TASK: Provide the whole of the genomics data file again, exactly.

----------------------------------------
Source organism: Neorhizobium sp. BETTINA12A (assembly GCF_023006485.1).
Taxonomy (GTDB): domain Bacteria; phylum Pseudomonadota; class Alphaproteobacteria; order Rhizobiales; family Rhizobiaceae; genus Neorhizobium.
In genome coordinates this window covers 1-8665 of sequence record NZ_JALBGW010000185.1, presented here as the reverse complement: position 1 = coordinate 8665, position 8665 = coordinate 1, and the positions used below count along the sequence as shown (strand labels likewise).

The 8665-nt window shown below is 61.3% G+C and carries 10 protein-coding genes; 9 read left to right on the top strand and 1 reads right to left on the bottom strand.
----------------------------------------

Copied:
Source organism: Neorhizobium sp. BETTINA12A (assembly GCF_023006485.1).
Taxonomy (GTDB): domain Bacteria; phylum Pseudomonadota; class Alphaproteobacteria; order Rhizobiales; family Rhizobiaceae; genus Neorhizobium.
In genome coordinates this window covers 1-8665 of sequence record NZ_JALBGW010000185.1, presented here as the reverse complement: position 1 = coordinate 8665, position 8665 = coordinate 1, and the positions used below count along the sequence as shown (strand labels likewise).

The 8665-nt window shown below is 61.3% G+C and carries 10 protein-coding genes; 9 read left to right on the top strand and 1 reads right to left on the bottom strand.